Six years ago, I was blissfully unaware about the ‘mental load’. I was in my mid-30’s, wearing suits and heels to my job as a university lecturer and completing my PhD. At home, it was just my husband and I. We had a nice car and a pretty cruisy life.

Fast forward to the present and I have three kids under the age of six, and am the founder of a tech startup where I go to work in t-shirts that have either snot or Weet-bix on them, or both. Our nice car has been replaced by a 7-seater Craptiva, and all of a sudden, that cruisy life seemed like a holiday I had once been on in another lifetime.

I never really planned to be here. I did not wake up one day and decide that I am going to put everything I have on the line to build an app and become the CEO of a tech company. I did not suddenly choose to be pushed to the limit while only being able to catch  just a few winks of sleep every night.

Had I known the extent and gravity of the challenges I would face in running this startup, on top of the madness that is children/school life, I probably would have given it a quick pass. However, a valuable lesson I have learnt is that we often do not realise how capable we are until we are in the trenches, in the thick of the battle. And that is where I still am right now.

In case you were unaware, the mental load is all the stuff that we harbour in our minds when keeping a household running. It’s all the thinking, planning and organising of families that is purely cognitive and brain-exploding labour.

Researchers from the University of Melbourne Have Outlined Its Distinct Characteristics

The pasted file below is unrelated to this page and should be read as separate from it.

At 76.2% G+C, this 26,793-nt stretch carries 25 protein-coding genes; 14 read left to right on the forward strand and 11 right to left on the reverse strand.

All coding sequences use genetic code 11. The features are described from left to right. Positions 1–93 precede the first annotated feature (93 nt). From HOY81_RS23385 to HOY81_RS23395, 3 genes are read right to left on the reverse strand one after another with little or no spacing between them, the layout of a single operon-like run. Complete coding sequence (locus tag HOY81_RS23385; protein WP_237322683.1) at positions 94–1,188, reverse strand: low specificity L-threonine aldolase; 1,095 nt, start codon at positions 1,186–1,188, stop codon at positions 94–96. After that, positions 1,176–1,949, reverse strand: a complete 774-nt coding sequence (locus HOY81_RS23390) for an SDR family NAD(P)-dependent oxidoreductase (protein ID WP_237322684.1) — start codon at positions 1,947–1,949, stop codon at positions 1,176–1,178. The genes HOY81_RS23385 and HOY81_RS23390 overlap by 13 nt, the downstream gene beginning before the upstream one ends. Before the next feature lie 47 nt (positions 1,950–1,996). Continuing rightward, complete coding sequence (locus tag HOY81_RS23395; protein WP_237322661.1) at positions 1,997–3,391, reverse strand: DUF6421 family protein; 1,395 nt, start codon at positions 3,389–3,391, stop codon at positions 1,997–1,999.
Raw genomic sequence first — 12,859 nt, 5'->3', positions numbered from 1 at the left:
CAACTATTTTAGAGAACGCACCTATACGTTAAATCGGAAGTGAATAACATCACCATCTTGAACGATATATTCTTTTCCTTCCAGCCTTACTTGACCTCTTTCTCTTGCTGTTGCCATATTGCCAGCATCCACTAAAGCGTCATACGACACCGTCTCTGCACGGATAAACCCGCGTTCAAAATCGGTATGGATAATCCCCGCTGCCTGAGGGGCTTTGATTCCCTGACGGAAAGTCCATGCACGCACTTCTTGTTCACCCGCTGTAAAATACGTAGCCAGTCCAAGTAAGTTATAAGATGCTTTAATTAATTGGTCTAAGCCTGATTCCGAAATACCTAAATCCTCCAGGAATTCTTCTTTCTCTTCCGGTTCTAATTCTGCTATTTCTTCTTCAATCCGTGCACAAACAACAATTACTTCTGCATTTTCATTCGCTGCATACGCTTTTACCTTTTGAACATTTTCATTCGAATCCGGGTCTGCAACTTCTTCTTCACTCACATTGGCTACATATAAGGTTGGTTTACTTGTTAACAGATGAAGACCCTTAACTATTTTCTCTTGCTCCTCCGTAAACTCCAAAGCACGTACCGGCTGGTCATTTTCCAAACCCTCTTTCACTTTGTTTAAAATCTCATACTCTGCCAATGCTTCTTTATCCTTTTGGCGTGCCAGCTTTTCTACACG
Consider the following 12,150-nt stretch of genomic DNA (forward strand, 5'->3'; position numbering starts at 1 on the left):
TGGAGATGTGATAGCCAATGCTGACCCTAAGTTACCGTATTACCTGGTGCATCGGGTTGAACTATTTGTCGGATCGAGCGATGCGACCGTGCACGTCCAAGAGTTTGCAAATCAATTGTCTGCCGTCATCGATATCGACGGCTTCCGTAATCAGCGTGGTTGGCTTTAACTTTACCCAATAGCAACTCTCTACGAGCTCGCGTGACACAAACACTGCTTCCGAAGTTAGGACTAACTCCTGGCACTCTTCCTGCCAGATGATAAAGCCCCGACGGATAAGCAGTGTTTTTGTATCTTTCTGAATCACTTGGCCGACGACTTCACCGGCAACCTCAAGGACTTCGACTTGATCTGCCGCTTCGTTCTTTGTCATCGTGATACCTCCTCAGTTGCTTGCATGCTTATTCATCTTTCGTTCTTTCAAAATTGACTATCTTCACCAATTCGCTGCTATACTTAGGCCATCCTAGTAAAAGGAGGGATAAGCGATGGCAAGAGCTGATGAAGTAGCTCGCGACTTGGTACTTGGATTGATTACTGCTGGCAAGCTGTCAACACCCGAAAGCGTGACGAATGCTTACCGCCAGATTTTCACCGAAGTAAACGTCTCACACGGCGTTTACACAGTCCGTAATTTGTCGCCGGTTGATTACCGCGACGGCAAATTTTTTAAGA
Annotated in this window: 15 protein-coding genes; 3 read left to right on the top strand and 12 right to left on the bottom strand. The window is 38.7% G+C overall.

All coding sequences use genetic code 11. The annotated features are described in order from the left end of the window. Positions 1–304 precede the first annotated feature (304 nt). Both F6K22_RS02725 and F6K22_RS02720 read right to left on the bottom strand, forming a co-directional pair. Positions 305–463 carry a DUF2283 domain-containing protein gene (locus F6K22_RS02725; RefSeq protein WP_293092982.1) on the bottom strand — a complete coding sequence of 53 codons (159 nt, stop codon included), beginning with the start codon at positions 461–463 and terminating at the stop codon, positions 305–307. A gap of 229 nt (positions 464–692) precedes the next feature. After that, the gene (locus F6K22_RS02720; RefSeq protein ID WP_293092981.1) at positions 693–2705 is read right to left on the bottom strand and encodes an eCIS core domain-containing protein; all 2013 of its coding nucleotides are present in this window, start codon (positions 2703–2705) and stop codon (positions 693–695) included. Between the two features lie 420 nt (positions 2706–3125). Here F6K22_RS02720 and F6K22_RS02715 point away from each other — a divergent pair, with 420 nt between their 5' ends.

1. It’s invisible – you cannot see it, but you can see its results in physical labour. Like thinking about what present to buy for that child’s birthday, and then actually having to buy it.
  2. It’s boundaryless – whether you’re at work, at play, or in bed, wondering where your birth certificate has disappeared to will inevitably infiltrate your thoughts.
  3. It’s enduring – unlike that tub of yoghurt in the fridge, it does not come with an expiry date. You pay off your car’s registration fees, and then immediately start worrying about when it is due next year.

A national study conducted earlier this year further quantified the load in terms of life admin and highlighted just how prevalent it is, especially for women and mothers.

  • Nearly 2 out of 3 mothers (65%) say they’re responsible for at least 90% of the life admin in their household

  • More than 3 in every 5 mothers (64%) spend 6 hours or more on life admin every week

  • 4 out of 5 mothers (83%) say that managing life admin negatively affects their mental health

  • Around 3 out of 5 mothers (59%) are doing more life admin tasks now than they were two years ago

It is a lot, but fortunately, it is not all doom and gloom. In fact, there are more tools and resources available today to help us lighten the mental load than there have ever been before. Additionally, we have already proven our collective resilience as we have successfully navigated through the tumultuous past few years.

Now, not for one moment have I ever thought that I have all the answers or that my personal methods would be a suitable framework for everyone else. However, my best recommendations for managing this mental load are as follows:

  1. Understand that none of us have it all together. None of us. None.
  2. Use tools that help you keep on top of things and get stuff out of your head.
  3. Ask for help and share the load with whoever you can in your support network.
  4. Make time for your health in whatever ways you can.
  5. Do what works for you.

So yes, the mental load is very real and will probably never go away. However, there has never been a better time and opportunity to make it visible, set boundaries and give some thoughts an end date. Because even if you are unable to get back to the cruisy life you once had, you can at least give your brain some space to dream about taking a holiday.

Dr Kate Morgan is the Co-Founder and Co-CEO of Eggy. After a successful career as a corporate dietitian and health professional, Kate completed her PhD at Bond University. Along with her husband Kirk Reynoldson, Co-Founder and Co-CEO, she has been driving the growth of Eggy since 2018. Kate is a mother of three based on the Gold Coast. As a business owner and a mum, she knows the pain of life admin and how to solve it.